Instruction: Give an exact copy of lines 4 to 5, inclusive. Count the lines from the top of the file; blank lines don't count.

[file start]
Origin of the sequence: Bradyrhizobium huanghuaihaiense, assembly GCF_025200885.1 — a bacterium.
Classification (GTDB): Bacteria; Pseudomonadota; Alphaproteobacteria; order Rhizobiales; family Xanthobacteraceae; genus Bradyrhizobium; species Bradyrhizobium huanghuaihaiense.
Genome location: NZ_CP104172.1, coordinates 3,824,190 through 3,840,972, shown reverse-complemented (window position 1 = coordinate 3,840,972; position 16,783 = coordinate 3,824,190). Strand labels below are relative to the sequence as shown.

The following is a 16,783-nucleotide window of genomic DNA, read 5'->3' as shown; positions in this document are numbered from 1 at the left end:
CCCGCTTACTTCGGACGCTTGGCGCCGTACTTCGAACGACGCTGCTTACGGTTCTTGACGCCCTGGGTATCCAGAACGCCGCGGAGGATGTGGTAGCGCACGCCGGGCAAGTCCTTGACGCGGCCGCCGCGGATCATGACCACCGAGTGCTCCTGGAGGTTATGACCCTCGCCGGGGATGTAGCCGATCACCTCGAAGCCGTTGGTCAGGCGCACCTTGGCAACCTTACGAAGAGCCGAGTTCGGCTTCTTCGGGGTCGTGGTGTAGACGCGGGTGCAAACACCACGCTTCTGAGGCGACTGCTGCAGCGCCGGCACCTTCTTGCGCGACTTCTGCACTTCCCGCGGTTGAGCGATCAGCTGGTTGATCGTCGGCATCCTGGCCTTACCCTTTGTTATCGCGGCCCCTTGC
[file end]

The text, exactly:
The following is a 16,783-nucleotide window of genomic DNA, read 5'->3' as shown; positions in this document are numbered from 1 at the left end:
CCCGCTTACTTCGGACGCTTGGCGCCGTACTTCGAACGACGCTGCTTACGGTTCTTGACGCCCTGGGTATCCAGAACGCCGCGGAGGATGTGGTAGCGCACGCCGGGCAAGTCCTTGACGCGGCCGCCGCGGATCATGACCACCGAGTGCTCCTGGAGGTTATGACCCTCGCCGGGGATGTAGCCGATCACCTCGAAGCCGTTGGTCAGGCGCACCTTGGCAACCTTACGAAGAGCCGAGTTCGGCTTCTTCGGGGTCGTGGTGTAGACGCGGGTGCAAACACCACGCTTCTGAGGCGACTGCTGCAGCGCCGGCACCTTCTTGCGCGACTTCTGCACTTCCCGCGGTTGAGCGATCAGCTGGTTGATCGTCGGCATCCTGGCCTTACCCTTTGTTATCGCGGCCCCTTGC